6. I’m 44 and have been lifting seriously since I was 16. Competed in a few high school meets, winning a couple and actually winning best lifter in one (that one got my name in the paper). Best bench – 365, Best Squat – 505, Best Deadlift – 450, all raw, all drug free. Things I wish I new when I was younger, definitely the novice effect and how your body adapts to what ever you are doing. I stalled so many times when I was younger, just doing the same workouts over and over again, thinking if I just raised the intensity, I would break through plateaus. Also the value of rest and how you get stronger during rest, not from the workout itself.
    On a side note, you definitely can improve even after long breaks in training when you are older. I set my best ever 2 mile run time, power clean, incline bench 2rm, and front squat 5 rm this week. I feel like I’m not getting older, I’m getting better, but I also have to be smarter in how I train.

  7. I’m 41, but I only started doing proper squats and deadlifts a year ago. If I could go back in time and talk to younger me, I’d fix that above all things. My career as an infantryman would have been enhanced by better posterior-chain strength.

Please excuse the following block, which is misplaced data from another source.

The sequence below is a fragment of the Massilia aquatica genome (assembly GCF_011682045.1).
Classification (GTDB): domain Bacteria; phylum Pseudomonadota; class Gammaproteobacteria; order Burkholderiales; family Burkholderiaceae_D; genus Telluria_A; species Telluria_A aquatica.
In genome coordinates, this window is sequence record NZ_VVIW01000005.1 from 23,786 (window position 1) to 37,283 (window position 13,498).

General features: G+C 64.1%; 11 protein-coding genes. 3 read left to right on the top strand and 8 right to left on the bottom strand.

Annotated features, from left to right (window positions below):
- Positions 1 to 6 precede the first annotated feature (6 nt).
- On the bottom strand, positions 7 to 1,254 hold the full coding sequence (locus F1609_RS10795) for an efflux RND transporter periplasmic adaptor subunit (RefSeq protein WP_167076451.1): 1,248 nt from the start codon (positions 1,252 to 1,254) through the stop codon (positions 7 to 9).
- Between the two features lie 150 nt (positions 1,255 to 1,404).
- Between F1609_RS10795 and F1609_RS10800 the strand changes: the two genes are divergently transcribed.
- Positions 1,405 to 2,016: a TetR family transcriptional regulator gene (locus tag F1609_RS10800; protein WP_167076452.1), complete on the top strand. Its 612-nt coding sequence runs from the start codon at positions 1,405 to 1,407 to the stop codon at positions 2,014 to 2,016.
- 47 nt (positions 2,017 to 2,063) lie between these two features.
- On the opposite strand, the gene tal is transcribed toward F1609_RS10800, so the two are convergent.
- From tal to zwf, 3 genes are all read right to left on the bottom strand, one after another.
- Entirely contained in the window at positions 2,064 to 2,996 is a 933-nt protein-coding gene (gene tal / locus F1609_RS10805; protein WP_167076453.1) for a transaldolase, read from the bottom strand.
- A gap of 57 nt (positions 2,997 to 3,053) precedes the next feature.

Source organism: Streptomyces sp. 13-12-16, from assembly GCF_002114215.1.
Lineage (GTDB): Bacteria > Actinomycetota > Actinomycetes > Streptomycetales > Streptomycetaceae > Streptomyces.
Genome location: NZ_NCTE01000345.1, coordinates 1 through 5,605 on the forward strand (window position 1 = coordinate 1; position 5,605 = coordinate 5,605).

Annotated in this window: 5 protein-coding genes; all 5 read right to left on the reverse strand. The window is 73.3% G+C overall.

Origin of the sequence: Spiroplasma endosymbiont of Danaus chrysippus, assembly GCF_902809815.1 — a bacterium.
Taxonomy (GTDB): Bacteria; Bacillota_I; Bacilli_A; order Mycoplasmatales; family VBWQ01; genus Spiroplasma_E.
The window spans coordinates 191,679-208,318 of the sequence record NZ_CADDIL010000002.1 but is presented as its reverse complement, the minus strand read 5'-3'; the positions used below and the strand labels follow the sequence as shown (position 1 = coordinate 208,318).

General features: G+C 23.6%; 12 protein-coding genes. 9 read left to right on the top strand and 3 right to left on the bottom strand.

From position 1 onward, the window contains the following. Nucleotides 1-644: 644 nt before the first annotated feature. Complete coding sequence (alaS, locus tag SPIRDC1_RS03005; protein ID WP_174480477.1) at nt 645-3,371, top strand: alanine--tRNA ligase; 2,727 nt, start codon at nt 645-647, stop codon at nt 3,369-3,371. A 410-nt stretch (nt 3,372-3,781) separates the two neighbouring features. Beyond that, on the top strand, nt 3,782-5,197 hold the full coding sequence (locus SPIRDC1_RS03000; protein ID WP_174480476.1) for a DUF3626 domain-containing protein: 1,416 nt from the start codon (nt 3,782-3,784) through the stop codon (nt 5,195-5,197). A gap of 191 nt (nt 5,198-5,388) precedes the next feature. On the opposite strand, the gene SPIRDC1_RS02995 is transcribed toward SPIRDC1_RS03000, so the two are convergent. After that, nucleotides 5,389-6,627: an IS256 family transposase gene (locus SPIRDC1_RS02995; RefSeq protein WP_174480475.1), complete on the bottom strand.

For now, glucosamine and chondroitin to keep the joints workin’ right. I’ve got an ancient, arthritic pug, and we take the same supplements. Hell, if it is good for the dog, it’ll be fine for me.

  8. Yesterday I had to move quite a sizable L-shaped desk for an ex-girlfriend. Two other guys were supposed to show up and help. I got there a little early and didn’t want to wait for the skinny guys. I was able to maneuver the desk outside and stand it on one end. From there I got under it and did a sort of 1/4 overhead squat. In the overhead position I walked it 30 or 40 yards and slid it in the back of the truck.

    I’d say the desk weighed at least 200lbs and everyone was impressed with my feat of strength. All I could do was grin.

  9. It may have been easier to back the truck up, but that wouldn’t make a worthy video. That dude is carrying the stinkin’ refrigerator across the yard because he can. That’s a man right there.

  10. Badasses all around. Great video, too. Wish I knew more older lifters.

    Also, on an unrelated note; does anyone in Wichita Falls have a couch I could sleep on during the July 9-11 seminar at WFAC? I would be more than willing to pay for groceries and/or chop wood, carry water etc. I realize most people who visit 70sBig aren’t anywhere near WF, but I just thought I’d ask.

    Yours in 70sbigness,
    Jake

  11. Ive been in the game for a number of years and from the age of 7 faced serious injury. A few things I have learned follow.